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Artificial Pancreas Dials Up Smartphones
7/1/2013

Trials will take data from a glucose sensor (1), send it to a monitor (2), and then to a smartphone (3), which will determine actions and send them to a pump (4).
Trials will take data from a glucose sensor (1), send it to a monitor (2), and then to a smartphone (3), which will determine actions and send them to a pump (4).

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rick merritt
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A matter of trust
rick merritt   7/1/2013 1:23:24 AM
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Are you ready to trust your glucose level to a medical electronics company and the reliabiloity of a set of chips, algorithms and batteries?

Duane Benson
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Re: A matter of trust
Duane Benson   7/1/2013 1:29:37 AM
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If I needed it, I'd certainly be willing to give it a shot. Certainly medical technology is failable (I know someone that had a replaced hip recalled), but enough of it works quite well to make the odds worth it in my mind.

rich.pell
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Re: A matter of trust
rich.pell   7/1/2013 6:35:48 AM
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I think this will ultimately mean more reliability- not less.

Pho99
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Famous Last Words
Pho99   7/1/2013 6:42:52 AM
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Famous Last Words -- It's Secure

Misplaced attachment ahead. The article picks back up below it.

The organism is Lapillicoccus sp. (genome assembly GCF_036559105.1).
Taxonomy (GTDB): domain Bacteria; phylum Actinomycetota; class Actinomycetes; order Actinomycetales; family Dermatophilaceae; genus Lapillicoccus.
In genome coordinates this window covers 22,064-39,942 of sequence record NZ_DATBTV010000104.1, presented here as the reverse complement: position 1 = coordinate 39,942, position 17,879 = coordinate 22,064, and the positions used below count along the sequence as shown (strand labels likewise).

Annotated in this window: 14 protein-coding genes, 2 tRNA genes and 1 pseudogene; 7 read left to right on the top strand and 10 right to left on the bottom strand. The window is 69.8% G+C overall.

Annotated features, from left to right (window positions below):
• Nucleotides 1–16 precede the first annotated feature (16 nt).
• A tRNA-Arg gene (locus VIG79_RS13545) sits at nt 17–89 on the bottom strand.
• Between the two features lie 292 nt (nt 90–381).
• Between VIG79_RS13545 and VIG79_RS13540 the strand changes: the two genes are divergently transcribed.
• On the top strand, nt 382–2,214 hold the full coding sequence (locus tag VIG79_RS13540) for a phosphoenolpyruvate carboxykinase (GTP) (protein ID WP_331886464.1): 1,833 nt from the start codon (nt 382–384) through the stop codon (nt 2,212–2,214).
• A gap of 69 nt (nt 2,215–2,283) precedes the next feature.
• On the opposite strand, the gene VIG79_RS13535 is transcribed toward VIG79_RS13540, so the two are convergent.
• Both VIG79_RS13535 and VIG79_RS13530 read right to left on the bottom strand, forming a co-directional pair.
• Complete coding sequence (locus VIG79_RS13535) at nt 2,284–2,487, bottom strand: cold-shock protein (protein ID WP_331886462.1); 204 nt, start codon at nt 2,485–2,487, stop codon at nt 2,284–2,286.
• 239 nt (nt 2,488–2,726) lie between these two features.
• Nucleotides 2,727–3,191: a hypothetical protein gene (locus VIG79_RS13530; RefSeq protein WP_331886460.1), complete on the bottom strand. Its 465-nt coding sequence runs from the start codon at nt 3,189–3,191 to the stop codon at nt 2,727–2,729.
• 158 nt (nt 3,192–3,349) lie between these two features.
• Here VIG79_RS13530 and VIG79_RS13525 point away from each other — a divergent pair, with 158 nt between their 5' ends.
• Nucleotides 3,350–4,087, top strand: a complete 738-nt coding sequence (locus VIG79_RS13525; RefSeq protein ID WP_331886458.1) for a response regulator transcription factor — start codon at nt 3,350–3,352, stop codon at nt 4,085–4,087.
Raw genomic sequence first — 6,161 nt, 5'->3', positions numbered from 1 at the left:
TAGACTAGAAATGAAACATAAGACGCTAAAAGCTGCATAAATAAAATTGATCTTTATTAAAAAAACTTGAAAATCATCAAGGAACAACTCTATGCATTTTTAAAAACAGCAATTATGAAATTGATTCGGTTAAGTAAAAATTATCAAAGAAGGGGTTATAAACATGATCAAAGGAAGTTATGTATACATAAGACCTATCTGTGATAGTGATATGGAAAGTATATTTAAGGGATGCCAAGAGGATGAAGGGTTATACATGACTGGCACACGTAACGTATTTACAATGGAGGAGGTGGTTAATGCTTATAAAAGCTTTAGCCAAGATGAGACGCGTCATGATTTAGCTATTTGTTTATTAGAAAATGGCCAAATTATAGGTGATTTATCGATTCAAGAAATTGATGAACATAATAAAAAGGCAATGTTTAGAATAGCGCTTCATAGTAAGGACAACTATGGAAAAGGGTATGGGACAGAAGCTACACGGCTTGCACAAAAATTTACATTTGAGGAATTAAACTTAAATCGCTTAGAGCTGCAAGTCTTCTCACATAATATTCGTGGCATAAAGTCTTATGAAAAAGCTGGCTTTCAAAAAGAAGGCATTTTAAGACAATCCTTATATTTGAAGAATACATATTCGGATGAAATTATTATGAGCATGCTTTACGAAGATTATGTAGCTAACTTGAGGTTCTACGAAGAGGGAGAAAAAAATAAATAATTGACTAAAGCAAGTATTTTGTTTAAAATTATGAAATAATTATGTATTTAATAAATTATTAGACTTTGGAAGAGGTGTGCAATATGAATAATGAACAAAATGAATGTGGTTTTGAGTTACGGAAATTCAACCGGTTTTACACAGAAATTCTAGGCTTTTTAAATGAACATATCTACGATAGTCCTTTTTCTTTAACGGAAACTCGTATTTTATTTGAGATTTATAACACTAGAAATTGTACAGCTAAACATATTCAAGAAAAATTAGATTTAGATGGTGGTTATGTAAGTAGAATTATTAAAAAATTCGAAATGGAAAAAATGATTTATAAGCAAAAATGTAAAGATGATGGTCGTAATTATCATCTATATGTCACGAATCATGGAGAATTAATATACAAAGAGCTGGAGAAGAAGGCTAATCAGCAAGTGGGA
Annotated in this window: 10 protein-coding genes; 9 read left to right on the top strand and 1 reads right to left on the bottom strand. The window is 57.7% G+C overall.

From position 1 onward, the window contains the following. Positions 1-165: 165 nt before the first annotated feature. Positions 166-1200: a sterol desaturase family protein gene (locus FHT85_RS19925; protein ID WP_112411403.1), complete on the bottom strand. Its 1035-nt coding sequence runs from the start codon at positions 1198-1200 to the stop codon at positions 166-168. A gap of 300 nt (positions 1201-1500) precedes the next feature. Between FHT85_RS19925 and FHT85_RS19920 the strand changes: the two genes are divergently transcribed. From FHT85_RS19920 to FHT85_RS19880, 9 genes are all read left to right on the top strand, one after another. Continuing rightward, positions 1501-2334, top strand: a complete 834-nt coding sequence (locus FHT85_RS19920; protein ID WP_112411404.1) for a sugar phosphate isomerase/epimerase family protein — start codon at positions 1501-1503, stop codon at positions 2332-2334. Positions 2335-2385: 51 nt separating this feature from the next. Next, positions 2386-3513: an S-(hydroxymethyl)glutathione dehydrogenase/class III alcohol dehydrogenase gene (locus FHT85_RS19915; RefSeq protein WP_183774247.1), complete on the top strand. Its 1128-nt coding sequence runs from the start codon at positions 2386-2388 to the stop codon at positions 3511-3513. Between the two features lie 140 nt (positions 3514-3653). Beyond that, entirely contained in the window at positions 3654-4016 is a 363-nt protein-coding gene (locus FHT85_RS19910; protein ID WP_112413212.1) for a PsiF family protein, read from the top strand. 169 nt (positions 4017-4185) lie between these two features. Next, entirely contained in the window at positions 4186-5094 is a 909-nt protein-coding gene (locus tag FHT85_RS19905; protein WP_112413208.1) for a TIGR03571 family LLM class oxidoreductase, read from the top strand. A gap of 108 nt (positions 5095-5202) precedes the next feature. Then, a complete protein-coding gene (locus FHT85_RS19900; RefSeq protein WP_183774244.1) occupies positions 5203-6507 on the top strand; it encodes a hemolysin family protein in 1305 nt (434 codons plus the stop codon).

Olaf Barheine
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Re: A matter of trust
Olaf Barheine   7/1/2013 7:21:24 AM
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Yes, why not? I think such a artificial pancreas is not more dangerous than a cardiac pacemaker. And medical devices have to guarantee various safety standards like IEC 61508. But I can not imagine to wear such a device at bedtime or during sporting activities like jogging.

eewiz
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Re: A matter of trust
eewiz   7/1/2013 10:40:18 AM
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The problem is the accuracy of the passive glucose sensor device. AFAIK none of the ones currently available are accurate.

rick merritt
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Will we get there in three years?
rick merritt   7/1/2013 11:09:37 AM
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That's what Pritchard thinks of the closed-loop artificial pancreas. I'd love to hear predictions from anyone else working in the field.

mcgrathdylan
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Re: A matter of trust
mcgrathdylan   7/1/2013 11:21:43 AM
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That's a very good question Rick. I find it interesting that the phones won't need FDA certificiation. I understand there are a lot of gripes about the FDA certification process, but this may be a good illustration of why that process is in place. It's one thing to be annoyed about dropped calls or your phone freezing up, but if your health depends on it working properly, seems like there could be quite a reliability gap between different models.

Nick4980
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Pumps are already controlled via bluetooth
Nick4980   7/1/2013 3:48:18 PM
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I am a Type 1 and took 4-5 shots per day for 20 years, til I got on a pump 10 years ago. Now my glucose meter is linked via Bluetooth to the pump and it has been very reliable, using it 24/7.  I often thought about the security though and having someone be able to adjust my pump/insulin without my knowledge.  The algorithm for proper insulin injection has to be akin to navigating the Voyager 1 at the edge of the solar system.

rick merritt
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Re: Pumps are already controlled via bluetooth
rick merritt   7/1/2013 8:14:43 PM
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Thanks for chiming in Nick.

I assume your monitor signals you to manually release insulin through the pump--is that correct? Still, pressing a button 4-5 times a day has got to be so much better than as many injections.

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